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Education for Homeless Children & Youth



Homeless Youth Services shares recent information about Merced County’s homeless youth population, so service providers, including school staff, community agencies, government agencies and any other entities, can better meet needs of the homeless youth population.

The Homeless Youth Assistance Directory is designed for youth ages 13 - 24 who are experiencing homelessness or are without a stable place to spend the night, this includes living in a vehicle, a motel or at a friend or family member's couch. The directory provides information about various agencies that provide services for those in need.

In 1987 President Reagan signed the McKinney-Vento Act into law.  The McKinney-Vento Act is a federal mandate created to ensure students experiencing homelessness have the right to an equal and fair education.  Merced County Office of Education supports the McKinney-Vento Act by assisting school districts, families, and community agencies. 

The McKinney-Vento Act applies to children and youth age 21 and under, consistent with their eligibility for public education services under state and federal law. State laws vary, but generally provide access to all students until high school graduation or equivalent, or until age 18 (or over in some states). For special education students, federal law provides the right to access services until age 22. 20 U.S.C. §1412(a)(1)(A).


The McKinney-Vento Act defines the term homeless as any individual lacking a fixedregularadequate night-time residence.
If a family, child, or youth is living in one of the following (see examples below) please contact the district liaison to find out more information.


  • Hotel, Motel
  • Trailer
  • Vehicle
  • Shelter
  • Public Space
  • Abandoned building
  • Youth not in the care of a parent or guardian
  • Living with another family due to financial reasons
  • Any place not designated to live


What does fixedregular, and adequate mean?

Fixed:  A fixed residence is one that is stationary, permanent, and not subject to change.

Regular: A regular residence is one which is used on a regular (i.e., nightly) basis.

Adequate: An adequate residence is one that is sufficient for meeting both the physical and psychological needs typically met in home environments.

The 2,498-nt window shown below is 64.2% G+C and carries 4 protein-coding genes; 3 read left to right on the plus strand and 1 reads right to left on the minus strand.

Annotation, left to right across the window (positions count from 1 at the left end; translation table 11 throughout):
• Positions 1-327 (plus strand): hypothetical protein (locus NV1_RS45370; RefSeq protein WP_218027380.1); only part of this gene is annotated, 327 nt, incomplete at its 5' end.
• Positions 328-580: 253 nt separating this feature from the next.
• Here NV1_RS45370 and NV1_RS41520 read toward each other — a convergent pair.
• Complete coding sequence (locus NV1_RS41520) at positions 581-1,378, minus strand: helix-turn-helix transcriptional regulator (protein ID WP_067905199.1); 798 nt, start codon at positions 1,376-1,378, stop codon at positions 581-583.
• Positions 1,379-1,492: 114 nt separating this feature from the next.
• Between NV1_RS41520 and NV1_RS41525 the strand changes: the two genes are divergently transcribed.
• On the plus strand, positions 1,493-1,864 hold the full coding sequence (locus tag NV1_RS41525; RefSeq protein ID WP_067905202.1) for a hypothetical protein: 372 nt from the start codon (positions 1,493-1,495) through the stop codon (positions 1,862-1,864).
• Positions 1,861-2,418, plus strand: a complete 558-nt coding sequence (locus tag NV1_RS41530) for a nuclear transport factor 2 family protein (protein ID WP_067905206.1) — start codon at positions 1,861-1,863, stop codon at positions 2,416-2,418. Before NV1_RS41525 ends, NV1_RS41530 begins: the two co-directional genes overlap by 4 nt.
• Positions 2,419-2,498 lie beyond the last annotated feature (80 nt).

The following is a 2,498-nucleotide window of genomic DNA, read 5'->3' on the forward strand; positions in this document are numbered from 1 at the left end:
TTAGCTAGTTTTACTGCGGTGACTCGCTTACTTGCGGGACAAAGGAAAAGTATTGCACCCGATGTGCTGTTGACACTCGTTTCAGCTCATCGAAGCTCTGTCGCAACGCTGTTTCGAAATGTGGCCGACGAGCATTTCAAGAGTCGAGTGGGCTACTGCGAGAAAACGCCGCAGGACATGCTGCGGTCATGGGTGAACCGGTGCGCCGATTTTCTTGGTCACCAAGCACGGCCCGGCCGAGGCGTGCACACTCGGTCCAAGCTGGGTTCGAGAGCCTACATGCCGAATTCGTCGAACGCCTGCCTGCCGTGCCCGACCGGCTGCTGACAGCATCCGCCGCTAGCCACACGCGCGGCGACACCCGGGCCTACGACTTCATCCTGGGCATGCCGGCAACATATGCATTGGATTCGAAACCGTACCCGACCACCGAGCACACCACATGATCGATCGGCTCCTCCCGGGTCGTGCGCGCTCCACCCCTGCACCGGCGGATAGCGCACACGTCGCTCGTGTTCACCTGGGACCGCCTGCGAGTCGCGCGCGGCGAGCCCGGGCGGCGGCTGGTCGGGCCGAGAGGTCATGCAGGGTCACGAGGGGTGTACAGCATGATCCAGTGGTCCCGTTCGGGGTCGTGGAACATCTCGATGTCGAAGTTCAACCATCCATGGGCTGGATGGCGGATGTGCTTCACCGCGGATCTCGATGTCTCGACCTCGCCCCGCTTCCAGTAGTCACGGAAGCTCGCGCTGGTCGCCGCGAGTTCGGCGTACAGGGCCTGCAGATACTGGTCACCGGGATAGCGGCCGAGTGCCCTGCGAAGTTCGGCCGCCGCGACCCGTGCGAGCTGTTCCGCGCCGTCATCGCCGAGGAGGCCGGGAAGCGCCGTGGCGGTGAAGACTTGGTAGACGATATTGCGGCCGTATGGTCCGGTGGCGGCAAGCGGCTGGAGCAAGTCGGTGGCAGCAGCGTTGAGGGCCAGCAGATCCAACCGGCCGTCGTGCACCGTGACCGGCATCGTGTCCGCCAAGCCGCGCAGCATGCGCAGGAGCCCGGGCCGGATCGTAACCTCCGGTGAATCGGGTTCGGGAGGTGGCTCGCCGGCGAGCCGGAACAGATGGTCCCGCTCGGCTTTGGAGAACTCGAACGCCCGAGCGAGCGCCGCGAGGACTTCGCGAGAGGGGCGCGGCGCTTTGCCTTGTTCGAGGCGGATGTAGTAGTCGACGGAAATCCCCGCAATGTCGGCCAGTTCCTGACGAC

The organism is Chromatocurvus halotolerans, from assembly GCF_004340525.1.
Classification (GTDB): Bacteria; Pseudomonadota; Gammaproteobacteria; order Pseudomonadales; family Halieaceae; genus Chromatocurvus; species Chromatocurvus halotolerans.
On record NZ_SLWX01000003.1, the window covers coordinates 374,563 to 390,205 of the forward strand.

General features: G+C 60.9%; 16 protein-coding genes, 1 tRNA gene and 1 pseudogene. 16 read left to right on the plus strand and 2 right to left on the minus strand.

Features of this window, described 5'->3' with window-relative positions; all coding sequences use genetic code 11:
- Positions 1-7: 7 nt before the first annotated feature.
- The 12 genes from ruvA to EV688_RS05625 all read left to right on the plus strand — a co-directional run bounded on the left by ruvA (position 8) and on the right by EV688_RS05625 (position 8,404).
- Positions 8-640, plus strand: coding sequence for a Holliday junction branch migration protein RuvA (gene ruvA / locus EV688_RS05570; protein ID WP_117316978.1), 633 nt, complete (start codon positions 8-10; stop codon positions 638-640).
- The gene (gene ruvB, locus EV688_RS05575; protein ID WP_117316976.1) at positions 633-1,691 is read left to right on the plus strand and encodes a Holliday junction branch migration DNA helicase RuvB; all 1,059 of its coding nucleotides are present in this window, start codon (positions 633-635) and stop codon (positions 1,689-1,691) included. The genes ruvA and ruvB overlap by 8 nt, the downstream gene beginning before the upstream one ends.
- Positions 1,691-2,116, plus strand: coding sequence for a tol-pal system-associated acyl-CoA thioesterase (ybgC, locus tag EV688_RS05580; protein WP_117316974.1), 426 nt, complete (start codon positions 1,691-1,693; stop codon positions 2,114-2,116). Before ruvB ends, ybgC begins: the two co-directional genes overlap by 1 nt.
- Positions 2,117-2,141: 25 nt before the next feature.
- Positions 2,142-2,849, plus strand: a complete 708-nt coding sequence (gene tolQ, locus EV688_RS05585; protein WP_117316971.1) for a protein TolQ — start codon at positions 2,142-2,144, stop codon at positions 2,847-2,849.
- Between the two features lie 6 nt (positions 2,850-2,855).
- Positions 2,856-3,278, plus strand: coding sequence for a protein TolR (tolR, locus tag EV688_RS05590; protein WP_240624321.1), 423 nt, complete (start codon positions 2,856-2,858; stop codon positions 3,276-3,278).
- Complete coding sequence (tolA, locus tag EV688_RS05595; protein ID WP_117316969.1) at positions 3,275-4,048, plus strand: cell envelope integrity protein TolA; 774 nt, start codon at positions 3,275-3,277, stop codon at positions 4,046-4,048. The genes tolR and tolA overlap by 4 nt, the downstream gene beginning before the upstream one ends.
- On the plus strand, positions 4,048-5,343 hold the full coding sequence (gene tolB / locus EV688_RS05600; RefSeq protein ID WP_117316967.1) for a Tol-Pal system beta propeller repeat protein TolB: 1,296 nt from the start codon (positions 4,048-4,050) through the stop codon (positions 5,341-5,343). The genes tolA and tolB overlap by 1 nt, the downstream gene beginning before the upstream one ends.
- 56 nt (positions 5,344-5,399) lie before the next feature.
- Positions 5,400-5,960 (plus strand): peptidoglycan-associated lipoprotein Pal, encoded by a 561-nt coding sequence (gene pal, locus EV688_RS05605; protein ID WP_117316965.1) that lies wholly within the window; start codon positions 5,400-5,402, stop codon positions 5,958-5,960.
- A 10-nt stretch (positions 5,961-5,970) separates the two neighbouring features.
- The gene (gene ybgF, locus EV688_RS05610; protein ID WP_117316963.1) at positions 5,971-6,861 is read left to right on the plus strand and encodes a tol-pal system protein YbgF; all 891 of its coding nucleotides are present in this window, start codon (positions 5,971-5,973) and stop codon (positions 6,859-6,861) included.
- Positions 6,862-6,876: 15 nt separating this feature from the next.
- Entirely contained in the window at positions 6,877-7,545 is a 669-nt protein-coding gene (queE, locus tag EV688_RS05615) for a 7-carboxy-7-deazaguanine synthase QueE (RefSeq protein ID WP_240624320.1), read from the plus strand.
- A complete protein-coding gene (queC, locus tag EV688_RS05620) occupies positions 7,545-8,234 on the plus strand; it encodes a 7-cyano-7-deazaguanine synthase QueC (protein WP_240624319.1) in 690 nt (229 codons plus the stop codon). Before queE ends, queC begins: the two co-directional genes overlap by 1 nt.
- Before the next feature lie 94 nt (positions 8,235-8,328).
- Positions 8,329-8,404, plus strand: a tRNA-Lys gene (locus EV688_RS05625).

• Though homeless children and youths may face great challenges, teachers, school leaders, counselors, and other caring school staff can ensure that a student's rights are upheld and can work to connect students to other supports that can make a world of difference. 

  • Create a welcoming climate and build trust with all students.
  • Help to identify and support homeless students.
  • McKinney-Vento Homeless Liaison Toolkitprovides clear and specific explanations of the provisions of the McKinney-Vento Act and includes practices, procedures, and tools gathered from effective local homeless education programs.

  • Local Homeless Education Liaisons: Understanding Their Role - provides information on the role of the local homeless education liaison, reviews the duties of the local liaison, and provides strategies for local liaisons to carry out their responsibilities.

  • Be sensitive and understanding.
  • Ensure that school and classroom policies and procedures, such as disciplinary policies, are fair to homeless students and do not negatively impact them because of their homelessness
  • Learn more about the McKinney-Vento Act and connect with your local liaison.
  • Unaccompanied Youth Flowchartsa tool created by the National Center for Homeless Education (NCHE) which can serve, in general terms, to determine eligibility for McKinney-Vento services as an unaccompanied homeless student.

  • Supporting Homeless Children and Youth with Disabilities  Legislative Provisions of the McKinney-Vento Act for Individuals with Disabilities Education Act (IDEA)

  • Understanding Privacy Standards of Student Educational and Health Records An explanation of the relationship between FERPA and HIPAA and how these laws apply to records maintained and shared between schools and other agencies.

More to Explore


Lucia Tejeda

Youth Services Specialist
(209) 381-5156